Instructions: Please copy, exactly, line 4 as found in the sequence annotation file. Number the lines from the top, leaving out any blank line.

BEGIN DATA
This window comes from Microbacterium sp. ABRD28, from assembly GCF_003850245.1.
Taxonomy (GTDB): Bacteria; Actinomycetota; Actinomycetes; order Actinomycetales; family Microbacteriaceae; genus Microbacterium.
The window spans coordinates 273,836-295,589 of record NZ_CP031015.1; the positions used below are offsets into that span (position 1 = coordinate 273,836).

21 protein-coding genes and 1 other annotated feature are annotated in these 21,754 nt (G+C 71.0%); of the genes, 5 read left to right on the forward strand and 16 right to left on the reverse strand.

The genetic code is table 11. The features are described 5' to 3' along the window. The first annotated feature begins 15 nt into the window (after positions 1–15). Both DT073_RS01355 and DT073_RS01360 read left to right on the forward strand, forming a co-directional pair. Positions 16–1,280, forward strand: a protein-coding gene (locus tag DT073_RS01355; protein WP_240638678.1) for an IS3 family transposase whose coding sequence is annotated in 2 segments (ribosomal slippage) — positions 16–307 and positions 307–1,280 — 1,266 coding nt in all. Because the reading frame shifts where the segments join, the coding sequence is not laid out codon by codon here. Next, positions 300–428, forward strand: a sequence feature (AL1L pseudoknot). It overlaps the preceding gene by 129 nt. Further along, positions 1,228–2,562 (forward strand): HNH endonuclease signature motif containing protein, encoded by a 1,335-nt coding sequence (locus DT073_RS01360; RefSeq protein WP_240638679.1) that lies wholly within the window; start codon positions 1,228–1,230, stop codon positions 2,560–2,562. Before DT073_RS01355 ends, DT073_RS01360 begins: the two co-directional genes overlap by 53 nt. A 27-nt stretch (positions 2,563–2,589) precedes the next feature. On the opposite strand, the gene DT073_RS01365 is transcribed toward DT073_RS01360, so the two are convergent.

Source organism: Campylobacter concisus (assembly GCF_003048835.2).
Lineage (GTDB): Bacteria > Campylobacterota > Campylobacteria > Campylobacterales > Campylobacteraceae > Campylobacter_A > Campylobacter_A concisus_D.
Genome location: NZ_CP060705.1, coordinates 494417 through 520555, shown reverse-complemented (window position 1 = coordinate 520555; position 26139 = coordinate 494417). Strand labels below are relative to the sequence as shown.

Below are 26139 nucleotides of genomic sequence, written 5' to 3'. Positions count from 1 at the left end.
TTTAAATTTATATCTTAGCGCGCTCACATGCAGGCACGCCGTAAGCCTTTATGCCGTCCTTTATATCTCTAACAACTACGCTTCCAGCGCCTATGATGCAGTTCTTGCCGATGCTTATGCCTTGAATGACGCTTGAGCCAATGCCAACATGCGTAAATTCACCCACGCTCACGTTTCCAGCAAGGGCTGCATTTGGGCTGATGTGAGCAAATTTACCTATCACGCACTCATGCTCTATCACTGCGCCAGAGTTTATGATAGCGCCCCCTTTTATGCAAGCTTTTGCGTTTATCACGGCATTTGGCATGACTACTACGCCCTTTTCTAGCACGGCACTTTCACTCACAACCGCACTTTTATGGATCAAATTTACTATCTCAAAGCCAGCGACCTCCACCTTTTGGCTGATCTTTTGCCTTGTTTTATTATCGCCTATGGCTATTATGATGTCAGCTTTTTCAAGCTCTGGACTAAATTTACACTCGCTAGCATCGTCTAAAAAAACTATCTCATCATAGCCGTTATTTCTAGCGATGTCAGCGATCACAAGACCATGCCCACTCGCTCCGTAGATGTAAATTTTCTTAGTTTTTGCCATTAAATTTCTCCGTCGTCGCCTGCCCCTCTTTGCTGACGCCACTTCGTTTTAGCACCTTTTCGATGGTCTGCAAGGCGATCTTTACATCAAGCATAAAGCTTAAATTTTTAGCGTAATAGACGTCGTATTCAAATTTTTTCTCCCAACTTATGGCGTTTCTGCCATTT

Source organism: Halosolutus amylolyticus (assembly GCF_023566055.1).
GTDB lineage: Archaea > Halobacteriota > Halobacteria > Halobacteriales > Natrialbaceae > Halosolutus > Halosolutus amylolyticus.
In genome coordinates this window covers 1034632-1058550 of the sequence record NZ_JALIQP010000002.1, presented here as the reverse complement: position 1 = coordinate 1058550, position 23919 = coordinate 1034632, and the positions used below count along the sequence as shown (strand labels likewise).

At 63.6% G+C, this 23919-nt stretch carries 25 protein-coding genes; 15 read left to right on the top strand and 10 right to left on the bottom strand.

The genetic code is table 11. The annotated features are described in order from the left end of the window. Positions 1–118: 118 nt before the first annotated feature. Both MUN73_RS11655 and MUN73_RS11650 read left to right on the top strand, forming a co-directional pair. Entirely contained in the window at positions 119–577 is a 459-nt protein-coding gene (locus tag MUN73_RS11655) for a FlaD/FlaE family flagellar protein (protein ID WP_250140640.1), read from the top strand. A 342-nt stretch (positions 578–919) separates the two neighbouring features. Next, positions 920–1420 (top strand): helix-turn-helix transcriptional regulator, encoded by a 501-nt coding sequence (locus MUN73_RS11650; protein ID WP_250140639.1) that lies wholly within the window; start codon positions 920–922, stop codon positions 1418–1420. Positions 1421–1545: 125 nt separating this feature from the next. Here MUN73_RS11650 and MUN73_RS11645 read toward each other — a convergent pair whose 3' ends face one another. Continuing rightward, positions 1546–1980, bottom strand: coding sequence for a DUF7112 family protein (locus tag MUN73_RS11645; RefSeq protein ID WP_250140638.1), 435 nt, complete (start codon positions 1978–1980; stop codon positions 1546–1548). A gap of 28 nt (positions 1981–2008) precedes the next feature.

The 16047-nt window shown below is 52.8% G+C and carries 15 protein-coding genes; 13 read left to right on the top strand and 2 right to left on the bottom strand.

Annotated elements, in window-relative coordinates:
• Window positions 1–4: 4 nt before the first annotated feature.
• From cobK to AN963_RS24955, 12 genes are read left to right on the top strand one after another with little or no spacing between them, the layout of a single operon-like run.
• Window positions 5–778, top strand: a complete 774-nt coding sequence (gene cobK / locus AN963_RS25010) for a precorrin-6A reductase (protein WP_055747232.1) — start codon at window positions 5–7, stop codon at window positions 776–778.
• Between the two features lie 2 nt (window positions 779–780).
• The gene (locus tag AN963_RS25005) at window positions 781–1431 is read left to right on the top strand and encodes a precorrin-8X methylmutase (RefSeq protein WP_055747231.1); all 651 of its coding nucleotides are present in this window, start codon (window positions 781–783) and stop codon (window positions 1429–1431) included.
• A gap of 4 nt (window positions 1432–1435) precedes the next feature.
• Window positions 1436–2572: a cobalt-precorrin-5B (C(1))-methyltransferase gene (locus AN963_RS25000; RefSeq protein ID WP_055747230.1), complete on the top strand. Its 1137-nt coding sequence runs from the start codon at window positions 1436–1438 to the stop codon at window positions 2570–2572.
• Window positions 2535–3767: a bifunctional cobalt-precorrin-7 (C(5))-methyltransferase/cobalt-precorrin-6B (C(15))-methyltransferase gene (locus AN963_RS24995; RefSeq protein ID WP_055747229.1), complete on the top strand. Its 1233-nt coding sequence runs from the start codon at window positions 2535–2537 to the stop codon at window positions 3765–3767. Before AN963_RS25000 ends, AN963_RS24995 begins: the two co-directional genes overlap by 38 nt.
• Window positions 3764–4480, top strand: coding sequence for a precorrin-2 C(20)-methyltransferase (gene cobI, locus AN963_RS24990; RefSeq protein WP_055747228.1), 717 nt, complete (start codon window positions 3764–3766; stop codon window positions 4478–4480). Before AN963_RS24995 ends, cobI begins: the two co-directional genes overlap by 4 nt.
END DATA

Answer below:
21 protein-coding genes and 1 other annotated feature are annotated in these 21,754 nt (G+C 71.0%); of the genes, 5 read left to right on the forward strand and 16 right to left on the reverse strand.